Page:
IS India heading for a war with Pakistan in Kashmir? Will there be a solution to the Kashmir problem? India has been waiting for long to find a way out of the labyrinthine puzzle that the ‘Kashmir problem’ has posed for nigh seven decades and has only become more complex with every passing one. It’s been a year since Burhan Muzaffar Wani, a Hizbul Mujahideen commander, was gunned down by the Army in its counter-terror operation. The valley responded with anger that hadn’t been seen in recent decades despite the continuing stalemate in solving the problems of Kashmir. The Indian Army and paramilitary forces are fighting a proxy war waged by Pakistan using local Kashmiris as their weapon. No doubt, Kashmir is a multi-faceted issue. India has carried this eczema for the last 70 years; sometime it subsides and at others, it inflames. But now the cracks, crevices and wounds have begun to bleed like never before and a view is gaining ground that the ‘heaven on Earth’ is now nowhere to be found. The Kashmir issue has three obvious players: the Kashmiris, the Indian Government and the non-state actor, Pakistan. Anyone who has ever dealt with the issues that plague Kashmir will assert that dialogue is the only way to resolve the crisis. But then, advocates of more radical measures wonder: dialogue with whom and for what?
This issue of gfiles analyses the complex Kashmir problem. Our writers, Anil Anand, Mohd Sayeed Malik and MK Kaw share their respective insights on the issue, coupled with their personal experiences. There are divergent views among those who are dealing with the issue-declaring LOC as international border; abolition of Article 370 as long advocated by the BJP; withdrawing the armed forces from the valley; revoking the Armed Forces (Special Powers) Act of 1958 (AFSPA) from Jammu and Kashmir; and, sanctioning autonomy to the valley. These suggestions have a multiplier impact in India. The Mehbooba Mufti government is fighting a war for survival while her arch-rivals and former chief minsters Farooq Abdullah and his son Omar, are staring at political irrelevance for now. Hurriyat leaders are constantly changing goalposts and the BJP/RSS combine is analysing their newly acquired power in the State while stakes rise for the Narendra Modi-led central government.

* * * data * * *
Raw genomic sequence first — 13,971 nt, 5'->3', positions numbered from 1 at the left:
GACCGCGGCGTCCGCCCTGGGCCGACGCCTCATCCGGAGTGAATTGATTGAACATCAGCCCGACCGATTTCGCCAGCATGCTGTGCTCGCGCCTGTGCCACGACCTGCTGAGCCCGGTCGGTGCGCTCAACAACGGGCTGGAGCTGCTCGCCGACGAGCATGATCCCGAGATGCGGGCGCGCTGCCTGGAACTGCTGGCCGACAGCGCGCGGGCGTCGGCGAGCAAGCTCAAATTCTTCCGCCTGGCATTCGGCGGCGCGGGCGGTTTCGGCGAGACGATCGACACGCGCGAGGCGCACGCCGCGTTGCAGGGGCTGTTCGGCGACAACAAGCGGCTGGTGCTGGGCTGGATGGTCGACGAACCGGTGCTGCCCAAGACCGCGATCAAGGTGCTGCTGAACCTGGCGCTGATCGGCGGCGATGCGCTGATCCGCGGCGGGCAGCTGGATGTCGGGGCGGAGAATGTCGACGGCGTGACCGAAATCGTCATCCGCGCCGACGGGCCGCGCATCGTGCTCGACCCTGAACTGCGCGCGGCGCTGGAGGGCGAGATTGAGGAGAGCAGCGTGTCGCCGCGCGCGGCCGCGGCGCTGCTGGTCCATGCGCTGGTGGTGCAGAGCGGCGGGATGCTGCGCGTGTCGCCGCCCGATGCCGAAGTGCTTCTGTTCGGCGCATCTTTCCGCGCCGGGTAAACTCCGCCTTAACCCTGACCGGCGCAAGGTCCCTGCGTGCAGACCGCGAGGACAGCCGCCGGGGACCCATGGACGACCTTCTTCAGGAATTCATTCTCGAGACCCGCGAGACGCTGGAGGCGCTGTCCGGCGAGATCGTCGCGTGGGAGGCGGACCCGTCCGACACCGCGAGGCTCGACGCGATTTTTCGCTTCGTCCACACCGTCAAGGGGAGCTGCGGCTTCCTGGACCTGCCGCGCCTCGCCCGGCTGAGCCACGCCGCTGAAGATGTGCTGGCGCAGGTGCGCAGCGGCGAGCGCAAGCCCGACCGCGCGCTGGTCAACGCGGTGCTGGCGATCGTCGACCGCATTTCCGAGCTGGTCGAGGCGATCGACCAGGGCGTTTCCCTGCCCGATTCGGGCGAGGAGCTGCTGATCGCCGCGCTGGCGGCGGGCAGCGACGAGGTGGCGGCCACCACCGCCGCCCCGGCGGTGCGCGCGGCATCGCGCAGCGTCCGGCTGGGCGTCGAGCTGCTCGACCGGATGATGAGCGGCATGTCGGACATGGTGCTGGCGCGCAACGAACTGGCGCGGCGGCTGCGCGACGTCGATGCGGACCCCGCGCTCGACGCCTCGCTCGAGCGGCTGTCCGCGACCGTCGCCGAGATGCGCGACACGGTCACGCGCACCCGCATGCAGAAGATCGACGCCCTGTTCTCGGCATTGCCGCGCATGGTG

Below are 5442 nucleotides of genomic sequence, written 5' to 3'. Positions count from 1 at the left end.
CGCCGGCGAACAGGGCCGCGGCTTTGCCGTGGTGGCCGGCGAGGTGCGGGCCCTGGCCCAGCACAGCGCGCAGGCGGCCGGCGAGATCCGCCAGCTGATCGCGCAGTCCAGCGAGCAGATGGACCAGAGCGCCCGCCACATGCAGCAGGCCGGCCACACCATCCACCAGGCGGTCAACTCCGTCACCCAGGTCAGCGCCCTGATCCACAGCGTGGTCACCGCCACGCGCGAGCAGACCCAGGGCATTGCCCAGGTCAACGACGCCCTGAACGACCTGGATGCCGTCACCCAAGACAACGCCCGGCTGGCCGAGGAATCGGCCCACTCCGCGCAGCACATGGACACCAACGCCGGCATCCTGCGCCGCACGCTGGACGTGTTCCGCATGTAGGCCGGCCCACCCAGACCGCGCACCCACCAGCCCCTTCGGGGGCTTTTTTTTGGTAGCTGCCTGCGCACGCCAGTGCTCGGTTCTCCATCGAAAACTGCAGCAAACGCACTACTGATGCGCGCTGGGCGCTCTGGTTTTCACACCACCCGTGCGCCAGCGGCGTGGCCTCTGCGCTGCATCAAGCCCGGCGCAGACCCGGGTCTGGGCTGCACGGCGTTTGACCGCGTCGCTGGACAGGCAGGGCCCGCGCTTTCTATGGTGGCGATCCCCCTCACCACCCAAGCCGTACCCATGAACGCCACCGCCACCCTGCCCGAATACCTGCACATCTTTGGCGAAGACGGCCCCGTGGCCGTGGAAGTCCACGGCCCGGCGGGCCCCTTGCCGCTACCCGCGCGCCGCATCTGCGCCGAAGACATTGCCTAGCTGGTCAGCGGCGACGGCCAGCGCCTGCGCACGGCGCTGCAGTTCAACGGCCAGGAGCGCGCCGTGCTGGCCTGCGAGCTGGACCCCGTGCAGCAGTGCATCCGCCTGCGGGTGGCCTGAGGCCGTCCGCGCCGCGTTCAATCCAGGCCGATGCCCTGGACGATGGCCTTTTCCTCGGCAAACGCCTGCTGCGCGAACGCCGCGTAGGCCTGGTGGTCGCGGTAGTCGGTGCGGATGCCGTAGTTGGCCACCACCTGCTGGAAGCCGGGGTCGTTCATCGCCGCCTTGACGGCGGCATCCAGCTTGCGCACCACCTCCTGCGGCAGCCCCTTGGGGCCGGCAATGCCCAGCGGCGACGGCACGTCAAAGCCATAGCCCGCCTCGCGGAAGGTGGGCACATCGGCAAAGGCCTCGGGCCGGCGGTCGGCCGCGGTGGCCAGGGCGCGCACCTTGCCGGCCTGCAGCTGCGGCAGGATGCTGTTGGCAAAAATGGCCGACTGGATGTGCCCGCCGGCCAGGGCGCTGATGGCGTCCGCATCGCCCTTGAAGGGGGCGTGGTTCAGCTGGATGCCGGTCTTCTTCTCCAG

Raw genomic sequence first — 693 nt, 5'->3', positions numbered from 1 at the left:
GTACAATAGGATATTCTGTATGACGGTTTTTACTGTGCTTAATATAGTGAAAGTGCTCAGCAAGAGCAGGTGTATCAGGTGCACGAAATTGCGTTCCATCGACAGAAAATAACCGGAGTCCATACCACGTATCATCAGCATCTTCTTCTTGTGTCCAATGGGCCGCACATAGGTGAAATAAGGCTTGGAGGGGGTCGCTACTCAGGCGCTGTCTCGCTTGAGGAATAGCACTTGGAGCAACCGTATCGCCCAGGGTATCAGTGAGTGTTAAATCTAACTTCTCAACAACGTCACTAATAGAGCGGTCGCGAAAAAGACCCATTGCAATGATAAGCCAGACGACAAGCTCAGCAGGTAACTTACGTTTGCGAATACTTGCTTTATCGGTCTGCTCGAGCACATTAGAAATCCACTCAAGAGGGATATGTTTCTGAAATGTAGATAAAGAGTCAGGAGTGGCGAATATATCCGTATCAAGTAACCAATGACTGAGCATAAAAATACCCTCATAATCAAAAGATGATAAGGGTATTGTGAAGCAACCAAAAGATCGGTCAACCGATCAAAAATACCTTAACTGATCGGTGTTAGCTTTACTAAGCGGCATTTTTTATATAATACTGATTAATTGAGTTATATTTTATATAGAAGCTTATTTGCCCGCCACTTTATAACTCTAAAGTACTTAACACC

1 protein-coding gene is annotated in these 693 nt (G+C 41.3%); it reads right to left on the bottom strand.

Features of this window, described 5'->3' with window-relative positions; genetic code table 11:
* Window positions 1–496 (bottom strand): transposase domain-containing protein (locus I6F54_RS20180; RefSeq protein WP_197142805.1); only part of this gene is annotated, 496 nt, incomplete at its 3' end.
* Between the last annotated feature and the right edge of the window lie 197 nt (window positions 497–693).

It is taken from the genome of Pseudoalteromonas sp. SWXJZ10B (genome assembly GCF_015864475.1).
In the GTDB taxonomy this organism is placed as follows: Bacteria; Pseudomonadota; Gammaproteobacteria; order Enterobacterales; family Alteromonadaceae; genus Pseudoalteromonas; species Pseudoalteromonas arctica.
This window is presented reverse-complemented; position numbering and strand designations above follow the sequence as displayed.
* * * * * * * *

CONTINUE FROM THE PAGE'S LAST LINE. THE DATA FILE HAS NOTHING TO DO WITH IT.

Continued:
There are around 200 top ranking individuals who head political and government dispensations and reports of money exchanging hands among State and non State actors within the valley have continued to rise. Pakistan’s State actors generously fund not only terror outfits active in Kashmir but also the ‘parallel’ political leadership active in the region. Nobody wishes to give up on this hefty loot. Keeping the Kashmir issue alive is a lucrative employment and may well be a reason for perpetuating the Kashmir issue. But can any conflict sustain without the support of the people of the land? No. Why are the people of Kashmir so agitated and disenchanted with the central, State and local leadership? According to one survey there are 41 lakh unemployed youth in the Valley. The three biggest employment generators in the region-handicraft, horticulture and tourism-are facing their own challenges. The common Kashmiri does not know intricacies of governance; he/she needs employment to keep the embers of the household kitchen burning. Dialogue, coupled with a rock-solid delivery mechanism for promises made by the government, is perhaps the only mantra to calm the burning Chinar.
VOL. 11 | ISSUE 3| JUNE 2017